I like Orion because it represents the next in an unbroken series of exploratory and evolutionary steps that have carried humanity out of the Great Rift Valley, across and under oceans, and to the moon. It’s the only thing that makes sense after we’ve hunted and gathered our way across the surface of the entire planet – learning how to live in every inhospitable environment this world can throw at us. It’s what must be next because leaving this fragile blue planet is the last, best hope that human civilization will endure should we ever be dumb enough to destroy ourselves here on earth.

Of course leaving the planet is also the best chance that we’ll run into an aggressive space traveling civilization, microbes against which humanity has not natural defense, or give us the capability to militarize deep space and kill off civilization in entirely new and interesting ways… so it’s kind of a double edged sword.

Still, it’s worth every penny and every risk.

Note: This is the 3rd entry in a six-part series appearing on jeffreytharp.com by request.

Space Available…

When you go to the trouble of moving multiple thousands of people 150 miles down I-95 and spend a few billion dollars kitting them out with new buildings all around, one of the things I’d think you’d do is make sure to have more than two rooms available in which to hold a meeting. Now usually, I’d rail against the need for meetings at all, but given the nature of my employer, they’re simply a fact of life to be endured. Therefore, it doesn’t feel like a stretch expecting that there would at the very least be a room available somewhere (that doesn’t require a 15 minute drive, a cross-country hike, or requisitioning a boat) for those moments when you need to put more than five people in the same room. God forbid you need to do something crazy like connect to the internet or join a teleconference or video feed being piped in from another location. That’s all apparently several bridges too far.

Instead of being able to use one of two such rooms within steps of where I actually work, I got to spend the vast majority of the morning making desperate phone calls and begging other offices to free up space for us to use… out of the goodness of their hearts, rather than for actual compensation in any form. So here’s tonight’s helpful tip from your kindly Uncle Jeff: If you ever find yourself working for a big, bureaucratic organization and in the position of deciding how many fully-equipped meeting rooms you’re going to need, go ahead and take you initial estimate, multiple it by three, and then add at least two just as safety stock. That’ll get you close to the number of rooms you’re actually going to need… because God knows the fate of the free world depends largely on your ability to find an empty room on no notice for whatever wild-assed meeting someone wants to have on the spur of the moment.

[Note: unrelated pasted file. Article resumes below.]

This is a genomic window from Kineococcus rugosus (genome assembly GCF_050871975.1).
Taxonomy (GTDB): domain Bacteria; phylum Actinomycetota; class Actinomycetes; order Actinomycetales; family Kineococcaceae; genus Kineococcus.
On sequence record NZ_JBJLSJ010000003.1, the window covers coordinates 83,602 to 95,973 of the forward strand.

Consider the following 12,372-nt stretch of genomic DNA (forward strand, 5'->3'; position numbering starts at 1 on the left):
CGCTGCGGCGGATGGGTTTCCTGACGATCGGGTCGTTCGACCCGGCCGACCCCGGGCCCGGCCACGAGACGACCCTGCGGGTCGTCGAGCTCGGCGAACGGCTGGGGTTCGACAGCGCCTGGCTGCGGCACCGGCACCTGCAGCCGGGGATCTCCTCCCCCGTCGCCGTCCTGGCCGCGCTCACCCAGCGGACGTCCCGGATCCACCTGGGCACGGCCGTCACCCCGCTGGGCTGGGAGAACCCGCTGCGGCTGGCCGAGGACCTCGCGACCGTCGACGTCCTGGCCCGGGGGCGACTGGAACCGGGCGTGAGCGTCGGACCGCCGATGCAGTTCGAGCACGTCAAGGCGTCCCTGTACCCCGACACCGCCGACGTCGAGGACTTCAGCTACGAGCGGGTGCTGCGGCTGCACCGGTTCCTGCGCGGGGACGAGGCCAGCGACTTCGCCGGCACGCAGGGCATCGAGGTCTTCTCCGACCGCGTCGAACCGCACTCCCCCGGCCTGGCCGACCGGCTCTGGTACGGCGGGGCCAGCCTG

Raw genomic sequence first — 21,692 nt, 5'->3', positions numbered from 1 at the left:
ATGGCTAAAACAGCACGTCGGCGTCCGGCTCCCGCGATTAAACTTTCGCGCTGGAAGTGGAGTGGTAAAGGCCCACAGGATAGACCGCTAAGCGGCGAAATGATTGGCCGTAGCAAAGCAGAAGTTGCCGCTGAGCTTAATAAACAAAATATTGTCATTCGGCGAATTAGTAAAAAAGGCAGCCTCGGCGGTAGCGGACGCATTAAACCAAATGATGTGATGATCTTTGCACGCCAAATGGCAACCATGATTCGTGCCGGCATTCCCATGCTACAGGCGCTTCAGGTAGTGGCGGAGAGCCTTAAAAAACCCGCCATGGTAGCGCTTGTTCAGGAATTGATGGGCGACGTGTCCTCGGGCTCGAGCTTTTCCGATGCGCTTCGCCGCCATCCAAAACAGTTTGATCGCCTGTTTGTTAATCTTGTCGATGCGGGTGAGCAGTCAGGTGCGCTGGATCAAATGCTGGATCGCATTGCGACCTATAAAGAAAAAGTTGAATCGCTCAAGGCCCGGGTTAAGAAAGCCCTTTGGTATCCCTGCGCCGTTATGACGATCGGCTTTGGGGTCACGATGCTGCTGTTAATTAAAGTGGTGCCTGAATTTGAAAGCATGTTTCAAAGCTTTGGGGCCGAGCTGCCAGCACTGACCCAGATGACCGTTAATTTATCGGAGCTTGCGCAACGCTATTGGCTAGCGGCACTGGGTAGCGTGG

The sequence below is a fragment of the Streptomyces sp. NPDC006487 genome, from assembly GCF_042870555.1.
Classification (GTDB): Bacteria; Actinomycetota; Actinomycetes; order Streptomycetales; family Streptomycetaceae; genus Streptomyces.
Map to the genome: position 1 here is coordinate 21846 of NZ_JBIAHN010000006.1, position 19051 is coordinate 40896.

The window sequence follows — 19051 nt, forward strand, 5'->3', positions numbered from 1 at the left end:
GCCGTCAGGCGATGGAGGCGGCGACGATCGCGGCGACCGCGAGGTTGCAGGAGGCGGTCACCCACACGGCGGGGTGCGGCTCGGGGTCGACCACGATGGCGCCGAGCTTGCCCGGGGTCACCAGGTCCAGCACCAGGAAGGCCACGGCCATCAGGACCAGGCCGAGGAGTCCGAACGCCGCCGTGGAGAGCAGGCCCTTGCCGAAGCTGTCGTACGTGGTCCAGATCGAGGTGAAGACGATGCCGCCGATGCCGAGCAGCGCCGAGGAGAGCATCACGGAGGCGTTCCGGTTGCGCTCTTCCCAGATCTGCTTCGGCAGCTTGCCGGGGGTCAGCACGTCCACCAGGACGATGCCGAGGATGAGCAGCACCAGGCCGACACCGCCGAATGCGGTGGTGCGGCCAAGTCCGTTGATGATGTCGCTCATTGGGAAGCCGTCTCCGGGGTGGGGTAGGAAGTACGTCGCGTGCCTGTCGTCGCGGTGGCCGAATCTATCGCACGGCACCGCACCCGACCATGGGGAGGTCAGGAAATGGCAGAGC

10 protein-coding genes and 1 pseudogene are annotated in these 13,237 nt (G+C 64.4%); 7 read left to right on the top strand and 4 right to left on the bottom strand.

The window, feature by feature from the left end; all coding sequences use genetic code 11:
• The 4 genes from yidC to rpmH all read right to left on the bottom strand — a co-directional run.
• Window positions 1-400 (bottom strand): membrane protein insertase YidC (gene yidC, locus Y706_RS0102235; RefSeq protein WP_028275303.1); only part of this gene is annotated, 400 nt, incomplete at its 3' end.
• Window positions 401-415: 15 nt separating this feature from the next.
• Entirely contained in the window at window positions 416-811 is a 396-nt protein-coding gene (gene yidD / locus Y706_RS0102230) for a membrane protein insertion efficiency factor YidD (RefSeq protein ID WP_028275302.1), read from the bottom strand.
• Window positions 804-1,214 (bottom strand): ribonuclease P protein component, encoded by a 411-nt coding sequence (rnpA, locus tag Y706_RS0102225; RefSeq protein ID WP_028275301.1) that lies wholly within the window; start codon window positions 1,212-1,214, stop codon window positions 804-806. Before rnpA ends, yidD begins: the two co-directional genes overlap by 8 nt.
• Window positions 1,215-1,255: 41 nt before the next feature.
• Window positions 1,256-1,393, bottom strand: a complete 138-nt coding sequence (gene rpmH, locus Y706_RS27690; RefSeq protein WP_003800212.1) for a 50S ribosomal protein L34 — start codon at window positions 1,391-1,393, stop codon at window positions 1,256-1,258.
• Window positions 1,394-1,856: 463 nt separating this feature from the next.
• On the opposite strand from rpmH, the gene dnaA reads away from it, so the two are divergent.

And it’s only Tuesday. Sigh.


They say in America you can grow up to be anything. We all know that’s not exactly true, but believing that is something that is as much a part of our national narrative as apple pie. I, for instance, could never have grown up to be an engineer. My math skills just aren’t that strong and my level of interest in slogging through massive equations hovers just slightly above 0.00%. I just don’t have any business operating in a world that demands tolerances with hundredths and thousandths of an centimeter. It’s important to know your personal limitations.

Of course there’s a price to pay for basically ignoring math and science education. While I’ve been keeping myself busy with endless PowerPoint and unlimited supply of memoranda, the guys at the Jet Propulsion Lab were guzzling Red Bull, piling up over time and night differential, and landing a Volkswagen on Mars. You’ve got to admit, that’s a pretty damned cool resume line. It’s fair to say that a history degree and an MBA aren’t likely to get me assigned to one of those projects. Maybe if I’d have just paid a little more attention in Cosmic Concepts back in 1996 things would have been different…